A United Nations peacekeeping force has taken over security duties in Mali from an African-led mission, as the country seeks stability ahead of a presidential election later this month.
In a ceremony Monday, most of the 6,000 African troops became part of the U.N. force, six months after they first deployed to help the Malian army fight the Islamists who seized control of the country's north.
The U.N. Security Council has authorized a one-year mission with up to 11,200 military personnel and 1,440 international police, making it one of the largest U.N. peacekeeping missions. Their task is to support Mali's political process and to protect civilians and cultural artifacts while creating conditions necessary for the deployment of humanitarian aid.
U.N. peacekeeping chief Herve Ladsous visited the city of Timbuktu Sunday ahead of the transfer. He met with political and religious leaders and toured a UNESCO World Heritage site.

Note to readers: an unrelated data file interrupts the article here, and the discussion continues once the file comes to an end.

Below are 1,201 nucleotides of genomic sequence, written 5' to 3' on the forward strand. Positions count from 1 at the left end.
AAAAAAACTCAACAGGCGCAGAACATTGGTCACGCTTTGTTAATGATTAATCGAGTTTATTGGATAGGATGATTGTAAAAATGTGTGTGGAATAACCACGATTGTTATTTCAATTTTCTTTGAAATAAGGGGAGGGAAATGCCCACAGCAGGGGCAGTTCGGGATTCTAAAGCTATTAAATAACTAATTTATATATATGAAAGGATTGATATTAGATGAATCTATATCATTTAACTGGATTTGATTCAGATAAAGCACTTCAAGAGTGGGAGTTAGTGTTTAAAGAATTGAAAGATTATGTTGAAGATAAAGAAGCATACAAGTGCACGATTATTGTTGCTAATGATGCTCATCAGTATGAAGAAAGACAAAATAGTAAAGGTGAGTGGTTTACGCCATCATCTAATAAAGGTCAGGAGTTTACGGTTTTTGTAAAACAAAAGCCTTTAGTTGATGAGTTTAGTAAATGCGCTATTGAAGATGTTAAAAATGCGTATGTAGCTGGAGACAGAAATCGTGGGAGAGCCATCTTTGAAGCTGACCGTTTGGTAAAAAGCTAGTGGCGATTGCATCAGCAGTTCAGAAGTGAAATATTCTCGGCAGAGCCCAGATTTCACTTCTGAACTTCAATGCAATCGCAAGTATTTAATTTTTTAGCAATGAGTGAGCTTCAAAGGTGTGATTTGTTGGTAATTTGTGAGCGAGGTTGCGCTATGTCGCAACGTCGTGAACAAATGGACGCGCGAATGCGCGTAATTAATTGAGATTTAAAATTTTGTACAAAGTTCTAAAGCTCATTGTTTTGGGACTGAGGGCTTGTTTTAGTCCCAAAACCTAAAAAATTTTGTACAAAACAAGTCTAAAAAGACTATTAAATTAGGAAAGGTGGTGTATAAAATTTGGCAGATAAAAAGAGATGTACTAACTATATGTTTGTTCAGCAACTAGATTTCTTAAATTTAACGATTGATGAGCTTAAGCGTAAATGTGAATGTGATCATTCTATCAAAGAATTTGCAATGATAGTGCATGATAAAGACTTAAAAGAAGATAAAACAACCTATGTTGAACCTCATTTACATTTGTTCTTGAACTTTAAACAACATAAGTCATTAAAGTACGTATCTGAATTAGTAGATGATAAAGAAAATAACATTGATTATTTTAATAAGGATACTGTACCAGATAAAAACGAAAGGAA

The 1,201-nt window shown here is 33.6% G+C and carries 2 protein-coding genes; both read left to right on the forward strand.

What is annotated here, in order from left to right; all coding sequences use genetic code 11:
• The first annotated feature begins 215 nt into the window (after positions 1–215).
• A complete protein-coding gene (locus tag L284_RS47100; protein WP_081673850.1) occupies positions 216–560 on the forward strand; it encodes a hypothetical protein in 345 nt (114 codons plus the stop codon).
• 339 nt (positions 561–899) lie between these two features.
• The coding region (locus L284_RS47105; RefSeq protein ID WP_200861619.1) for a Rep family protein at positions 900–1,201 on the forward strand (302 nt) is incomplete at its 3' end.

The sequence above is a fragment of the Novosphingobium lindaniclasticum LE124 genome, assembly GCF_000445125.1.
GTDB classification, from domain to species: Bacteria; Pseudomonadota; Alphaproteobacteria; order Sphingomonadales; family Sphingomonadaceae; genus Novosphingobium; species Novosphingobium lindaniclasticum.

Last week, he told the U.N. Security Council that the new mission, called MINUSMA, poses "unique challenges" to peacekeepers because of Mali's climate, infrastructure and the size of the country.
Ameerah Haq, the U.N.'s under-secretary-general for field support, said it one of the most logistically challenging missions the world body has launched.
Mali plunged into chaos last year when soldiers overthrew the government, allowing ethnic Tuaregs and later al-Qaida-linked militants to take over the north. French and African troops helped drive the Islamists from major towns.
The U.N. Security Council has authorized Secretary-General Ban Ki-moon to request French military intervention if the U.N. troops in Mali are "under imminent and serious threat."